Monthly Archives: August 2012

Olympics 2 – The Architecture

I only had about an hour to spend wandering around the Olympic park after the Basketball  matches I had been watching finished before I had to cross London for a meeting a the the WWT London Wetlands Centre, so this is not an exhaustive photographic library of all the buildings, but a few of some of my favourites. The permanent legacy buildings were beautiful and very well done. The full extent of the design of the Aquatic Centre will be revealed once the temporary seating sections have been removed, but glimpses of the overall structure give an idea of its beauty now.

I didn’t have time to try and get up the Orbit, but it was proving a popular photographic subject. It struck me as a cross between a playground slide and a Roller Coaster, a real challenge to the engineers who had to build it from the designers ideas.

I loved the contrast of the trees, temporary Basketball Arena and the clouds which made me take the picture above. The approach to the arena over the river Lee gave a great view of the Basketball arena and the Velodrome next door which are raised up slightly on a rise in the landscape. I was surprised at the beauty of some of the temporary structures as well, considering they were all constructed of special scaffolding and a skin wrapped around them.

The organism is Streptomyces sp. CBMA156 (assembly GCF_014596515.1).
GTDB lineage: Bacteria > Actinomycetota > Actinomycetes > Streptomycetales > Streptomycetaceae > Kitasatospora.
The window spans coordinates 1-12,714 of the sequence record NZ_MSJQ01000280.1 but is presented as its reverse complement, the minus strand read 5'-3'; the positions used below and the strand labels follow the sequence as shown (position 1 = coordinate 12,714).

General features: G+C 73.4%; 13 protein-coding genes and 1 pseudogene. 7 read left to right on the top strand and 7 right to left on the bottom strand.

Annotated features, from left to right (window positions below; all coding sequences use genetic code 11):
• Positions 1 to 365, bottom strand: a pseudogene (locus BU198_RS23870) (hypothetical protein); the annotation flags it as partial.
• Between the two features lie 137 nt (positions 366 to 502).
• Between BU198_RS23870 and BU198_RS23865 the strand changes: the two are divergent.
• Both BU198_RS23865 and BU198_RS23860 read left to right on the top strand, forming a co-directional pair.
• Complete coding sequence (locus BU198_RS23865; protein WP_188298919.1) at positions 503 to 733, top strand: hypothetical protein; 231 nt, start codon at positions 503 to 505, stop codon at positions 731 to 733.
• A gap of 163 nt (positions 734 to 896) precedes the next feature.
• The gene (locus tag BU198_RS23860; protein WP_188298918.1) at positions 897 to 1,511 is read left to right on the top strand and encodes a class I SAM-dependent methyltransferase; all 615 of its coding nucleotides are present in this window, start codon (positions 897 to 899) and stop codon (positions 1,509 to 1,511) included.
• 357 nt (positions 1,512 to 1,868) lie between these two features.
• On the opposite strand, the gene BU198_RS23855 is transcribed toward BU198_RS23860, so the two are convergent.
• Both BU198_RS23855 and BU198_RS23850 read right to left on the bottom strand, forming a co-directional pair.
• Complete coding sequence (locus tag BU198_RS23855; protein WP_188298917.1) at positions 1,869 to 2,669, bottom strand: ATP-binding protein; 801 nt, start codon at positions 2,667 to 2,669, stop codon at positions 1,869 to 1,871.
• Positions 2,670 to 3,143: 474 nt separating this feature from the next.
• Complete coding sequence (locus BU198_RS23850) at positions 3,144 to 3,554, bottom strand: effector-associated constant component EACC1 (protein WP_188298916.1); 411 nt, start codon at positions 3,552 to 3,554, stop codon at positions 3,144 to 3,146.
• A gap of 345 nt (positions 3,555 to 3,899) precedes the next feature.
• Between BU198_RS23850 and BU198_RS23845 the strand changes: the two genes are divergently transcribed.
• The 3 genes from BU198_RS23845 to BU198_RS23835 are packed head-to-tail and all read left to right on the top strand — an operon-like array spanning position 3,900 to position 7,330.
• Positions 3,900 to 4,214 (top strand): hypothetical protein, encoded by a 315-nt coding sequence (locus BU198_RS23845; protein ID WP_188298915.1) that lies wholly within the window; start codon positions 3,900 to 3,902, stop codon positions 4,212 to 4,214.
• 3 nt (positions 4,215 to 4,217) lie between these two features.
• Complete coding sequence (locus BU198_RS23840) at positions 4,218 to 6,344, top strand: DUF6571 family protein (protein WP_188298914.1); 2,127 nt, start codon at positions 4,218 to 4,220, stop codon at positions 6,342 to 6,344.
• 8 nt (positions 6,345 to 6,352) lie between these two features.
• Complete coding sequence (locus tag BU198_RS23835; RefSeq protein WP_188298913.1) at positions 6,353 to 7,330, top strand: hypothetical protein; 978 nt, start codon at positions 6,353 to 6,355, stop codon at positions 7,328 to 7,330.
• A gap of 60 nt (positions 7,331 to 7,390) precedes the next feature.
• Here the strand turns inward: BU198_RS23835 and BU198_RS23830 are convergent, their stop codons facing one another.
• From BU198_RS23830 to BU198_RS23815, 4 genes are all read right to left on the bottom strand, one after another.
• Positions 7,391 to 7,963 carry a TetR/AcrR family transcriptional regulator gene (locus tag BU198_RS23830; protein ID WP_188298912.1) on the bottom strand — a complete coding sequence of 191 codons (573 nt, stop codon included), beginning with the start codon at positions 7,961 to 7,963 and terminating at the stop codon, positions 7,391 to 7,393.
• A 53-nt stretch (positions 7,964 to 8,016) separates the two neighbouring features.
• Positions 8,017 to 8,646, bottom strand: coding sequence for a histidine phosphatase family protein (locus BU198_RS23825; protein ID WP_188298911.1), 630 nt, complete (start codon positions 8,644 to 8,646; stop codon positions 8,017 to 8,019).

The Velodrome, covered in wood, was positioned at the top of  a rise. It stood out beautifully on the horizon when approaching it from the Olympic Stadium. As time weathers the wood it may lose the current orange colour of the wood, but the graceful sweep and curves of the design will remain. I don’t think I would want the job of preserving the wood though!



Not Quite my usual subject – Olympics 1 – The Nature legacy

With the Paralympics approaching, London will once again be the centre of the sporting world for 12 days. The Olympics proved to be a huge success and I was lucky enough to get tickets to have two weekends in a row to visit London to see some of the sports. I was really interested to see the Olympic park as it had been billed as a nature friendly development and a continuation of the Lee Valley river system, which is now becoming one of the biggest nature friendly developments in any city. The Lee Valley complex stretches from the banks of the River Thames, through east London and up through Essex and Hertfordshire.

A nature reserve on the Olympic Park site will be one of the legacies of the event and will continue the “green lung” of London theme to the Lee Valley development. Going by the reaction to the flower meadows, I think it will be a popular addition to the London landscape.


Once the sport has finished, pay the park a visit and see for yourself the transition of a toxic wasteland to a fully fledged park and community in the east end of London. Plus if you don’t like the idea of missing out on a bit of shopping while in London, there is the large Westfield shopping centre to spend your money in.

The sporting events of the Olympics were spectacular and I hope to bring you a flavour of that over the next few blog posts.